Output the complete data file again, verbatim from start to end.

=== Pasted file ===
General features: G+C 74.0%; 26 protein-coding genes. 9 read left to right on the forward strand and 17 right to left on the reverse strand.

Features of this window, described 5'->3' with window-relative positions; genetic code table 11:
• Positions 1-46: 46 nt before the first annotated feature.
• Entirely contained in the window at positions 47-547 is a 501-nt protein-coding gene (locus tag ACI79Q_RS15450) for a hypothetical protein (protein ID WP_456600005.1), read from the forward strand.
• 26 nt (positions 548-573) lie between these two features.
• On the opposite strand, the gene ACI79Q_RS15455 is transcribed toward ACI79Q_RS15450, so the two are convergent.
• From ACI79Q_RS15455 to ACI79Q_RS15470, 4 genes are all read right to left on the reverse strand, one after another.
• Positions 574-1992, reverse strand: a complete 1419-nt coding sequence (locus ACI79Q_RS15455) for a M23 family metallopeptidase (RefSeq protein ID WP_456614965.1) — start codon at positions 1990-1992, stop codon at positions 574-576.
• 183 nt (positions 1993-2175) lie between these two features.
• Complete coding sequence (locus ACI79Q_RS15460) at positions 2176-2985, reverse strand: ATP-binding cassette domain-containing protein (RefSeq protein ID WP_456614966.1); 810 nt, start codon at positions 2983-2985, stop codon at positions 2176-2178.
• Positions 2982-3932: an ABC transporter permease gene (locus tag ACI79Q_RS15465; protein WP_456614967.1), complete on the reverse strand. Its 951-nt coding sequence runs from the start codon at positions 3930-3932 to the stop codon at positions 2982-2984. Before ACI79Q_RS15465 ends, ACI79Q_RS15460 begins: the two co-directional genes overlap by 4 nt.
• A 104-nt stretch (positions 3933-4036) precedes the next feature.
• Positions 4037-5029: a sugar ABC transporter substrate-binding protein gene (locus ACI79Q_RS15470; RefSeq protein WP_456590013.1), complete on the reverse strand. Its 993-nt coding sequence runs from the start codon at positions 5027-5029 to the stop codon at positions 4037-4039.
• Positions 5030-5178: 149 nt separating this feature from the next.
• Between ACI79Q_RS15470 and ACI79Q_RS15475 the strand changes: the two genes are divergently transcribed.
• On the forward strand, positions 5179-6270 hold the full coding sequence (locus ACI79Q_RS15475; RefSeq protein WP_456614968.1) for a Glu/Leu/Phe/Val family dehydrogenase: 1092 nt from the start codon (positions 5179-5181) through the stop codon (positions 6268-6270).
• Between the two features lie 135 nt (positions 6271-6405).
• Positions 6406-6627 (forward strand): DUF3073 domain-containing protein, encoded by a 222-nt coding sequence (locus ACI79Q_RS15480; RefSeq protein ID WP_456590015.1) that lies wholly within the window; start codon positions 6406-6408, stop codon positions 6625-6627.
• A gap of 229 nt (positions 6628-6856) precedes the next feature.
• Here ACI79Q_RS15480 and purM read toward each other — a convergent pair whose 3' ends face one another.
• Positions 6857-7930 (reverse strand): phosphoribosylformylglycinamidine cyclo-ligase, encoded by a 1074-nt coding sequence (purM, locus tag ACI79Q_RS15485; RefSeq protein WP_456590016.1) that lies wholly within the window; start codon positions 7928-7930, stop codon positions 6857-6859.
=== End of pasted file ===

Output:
General features: G+C 74.0%; 26 protein-coding genes. 9 read left to right on the forward strand and 17 right to left on the reverse strand.

Features of this window, described 5'->3' with window-relative positions; genetic code table 11:
• Positions 1-46: 46 nt before the first annotated feature.
• Entirely contained in the window at positions 47-547 is a 501-nt protein-coding gene (locus tag ACI79Q_RS15450) for a hypothetical protein (protein ID WP_456600005.1), read from the forward strand.
• 26 nt (positions 548-573) lie between these two features.
• On the opposite strand, the gene ACI79Q_RS15455 is transcribed toward ACI79Q_RS15450, so the two are convergent.
• From ACI79Q_RS15455 to ACI79Q_RS15470, 4 genes are all read right to left on the reverse strand, one after another.
• Positions 574-1992, reverse strand: a complete 1419-nt coding sequence (locus ACI79Q_RS15455) for a M23 family metallopeptidase (RefSeq protein ID WP_456614965.1) — start codon at positions 1990-1992, stop codon at positions 574-576.
• 183 nt (positions 1993-2175) lie between these two features.
• Complete coding sequence (locus ACI79Q_RS15460) at positions 2176-2985, reverse strand: ATP-binding cassette domain-containing protein (RefSeq protein ID WP_456614966.1); 810 nt, start codon at positions 2983-2985, stop codon at positions 2176-2178.
• Positions 2982-3932: an ABC transporter permease gene (locus tag ACI79Q_RS15465; protein WP_456614967.1), complete on the reverse strand. Its 951-nt coding sequence runs from the start codon at positions 3930-3932 to the stop codon at positions 2982-2984. Before ACI79Q_RS15465 ends, ACI79Q_RS15460 begins: the two co-directional genes overlap by 4 nt.
• A 104-nt stretch (positions 3933-4036) precedes the next feature.
• Positions 4037-5029: a sugar ABC transporter substrate-binding protein gene (locus ACI79Q_RS15470; RefSeq protein WP_456590013.1), complete on the reverse strand. Its 993-nt coding sequence runs from the start codon at positions 5027-5029 to the stop codon at positions 4037-4039.
• Positions 5030-5178: 149 nt separating this feature from the next.
• Between ACI79Q_RS15470 and ACI79Q_RS15475 the strand changes: the two genes are divergently transcribed.
• On the forward strand, positions 5179-6270 hold the full coding sequence (locus ACI79Q_RS15475; RefSeq protein WP_456614968.1) for a Glu/Leu/Phe/Val family dehydrogenase: 1092 nt from the start codon (positions 5179-5181) through the stop codon (positions 6268-6270).
• Between the two features lie 135 nt (positions 6271-6405).
• Positions 6406-6627 (forward strand): DUF3073 domain-containing protein, encoded by a 222-nt coding sequence (locus ACI79Q_RS15480; RefSeq protein ID WP_456590015.1) that lies wholly within the window; start codon positions 6406-6408, stop codon positions 6625-6627.
• A gap of 229 nt (positions 6628-6856) precedes the next feature.
• Here ACI79Q_RS15480 and purM read toward each other — a convergent pair whose 3' ends face one another.
• Positions 6857-7930 (reverse strand): phosphoribosylformylglycinamidine cyclo-ligase, encoded by a 1074-nt coding sequence (purM, locus tag ACI79Q_RS15485; RefSeq protein WP_456590016.1) that lies wholly within the window; start codon positions 7928-7930, stop codon positions 6857-6859.